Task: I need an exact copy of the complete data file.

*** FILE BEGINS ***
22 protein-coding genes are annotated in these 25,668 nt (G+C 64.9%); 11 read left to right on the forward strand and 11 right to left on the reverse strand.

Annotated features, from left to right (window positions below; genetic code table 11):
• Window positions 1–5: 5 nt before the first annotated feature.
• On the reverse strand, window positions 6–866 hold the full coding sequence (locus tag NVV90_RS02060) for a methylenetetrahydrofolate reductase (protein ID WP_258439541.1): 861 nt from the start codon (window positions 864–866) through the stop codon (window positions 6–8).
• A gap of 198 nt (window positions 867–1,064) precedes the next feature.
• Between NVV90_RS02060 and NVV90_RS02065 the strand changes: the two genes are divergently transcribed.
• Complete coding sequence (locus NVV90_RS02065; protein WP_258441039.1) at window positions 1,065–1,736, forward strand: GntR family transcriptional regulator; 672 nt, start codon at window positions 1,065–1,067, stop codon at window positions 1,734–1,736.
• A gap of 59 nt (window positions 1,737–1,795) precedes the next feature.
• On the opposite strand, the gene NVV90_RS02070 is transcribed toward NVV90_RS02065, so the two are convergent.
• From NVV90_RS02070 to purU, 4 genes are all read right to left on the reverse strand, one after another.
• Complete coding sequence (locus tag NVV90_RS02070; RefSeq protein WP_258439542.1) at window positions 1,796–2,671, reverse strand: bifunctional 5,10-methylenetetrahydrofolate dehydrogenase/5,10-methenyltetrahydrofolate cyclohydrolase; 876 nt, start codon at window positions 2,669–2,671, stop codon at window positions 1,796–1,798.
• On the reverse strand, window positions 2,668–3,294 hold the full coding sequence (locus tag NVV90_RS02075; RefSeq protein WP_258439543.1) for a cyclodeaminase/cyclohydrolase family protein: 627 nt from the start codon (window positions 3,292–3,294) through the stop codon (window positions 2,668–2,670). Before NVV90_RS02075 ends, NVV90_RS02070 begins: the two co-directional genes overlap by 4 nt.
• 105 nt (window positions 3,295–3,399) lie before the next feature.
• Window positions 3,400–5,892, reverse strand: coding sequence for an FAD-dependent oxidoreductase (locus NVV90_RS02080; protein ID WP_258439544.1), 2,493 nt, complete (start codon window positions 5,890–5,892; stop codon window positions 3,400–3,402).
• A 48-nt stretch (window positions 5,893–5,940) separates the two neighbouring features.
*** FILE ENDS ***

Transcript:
22 protein-coding genes are annotated in these 25,668 nt (G+C 64.9%); 11 read left to right on the forward strand and 11 right to left on the reverse strand.

Annotated features, from left to right (window positions below; genetic code table 11):
• Window positions 1–5: 5 nt before the first annotated feature.
• On the reverse strand, window positions 6–866 hold the full coding sequence (locus tag NVV90_RS02060) for a methylenetetrahydrofolate reductase (protein ID WP_258439541.1): 861 nt from the start codon (window positions 864–866) through the stop codon (window positions 6–8).
• A gap of 198 nt (window positions 867–1,064) precedes the next feature.
• Between NVV90_RS02060 and NVV90_RS02065 the strand changes: the two genes are divergently transcribed.
• Complete coding sequence (locus NVV90_RS02065; protein WP_258441039.1) at window positions 1,065–1,736, forward strand: GntR family transcriptional regulator; 672 nt, start codon at window positions 1,065–1,067, stop codon at window positions 1,734–1,736.
• A gap of 59 nt (window positions 1,737–1,795) precedes the next feature.
• On the opposite strand, the gene NVV90_RS02070 is transcribed toward NVV90_RS02065, so the two are convergent.
• From NVV90_RS02070 to purU, 4 genes are all read right to left on the reverse strand, one after another.
• Complete coding sequence (locus tag NVV90_RS02070; RefSeq protein WP_258439542.1) at window positions 1,796–2,671, reverse strand: bifunctional 5,10-methylenetetrahydrofolate dehydrogenase/5,10-methenyltetrahydrofolate cyclohydrolase; 876 nt, start codon at window positions 2,669–2,671, stop codon at window positions 1,796–1,798.
• On the reverse strand, window positions 2,668–3,294 hold the full coding sequence (locus tag NVV90_RS02075; RefSeq protein WP_258439543.1) for a cyclodeaminase/cyclohydrolase family protein: 627 nt from the start codon (window positions 3,292–3,294) through the stop codon (window positions 2,668–2,670). Before NVV90_RS02075 ends, NVV90_RS02070 begins: the two co-directional genes overlap by 4 nt.
• 105 nt (window positions 3,295–3,399) lie before the next feature.
• Window positions 3,400–5,892, reverse strand: coding sequence for an FAD-dependent oxidoreductase (locus NVV90_RS02080; protein ID WP_258439544.1), 2,493 nt, complete (start codon window positions 5,890–5,892; stop codon window positions 3,400–3,402).
• A 48-nt stretch (window positions 5,893–5,940) separates the two neighbouring features.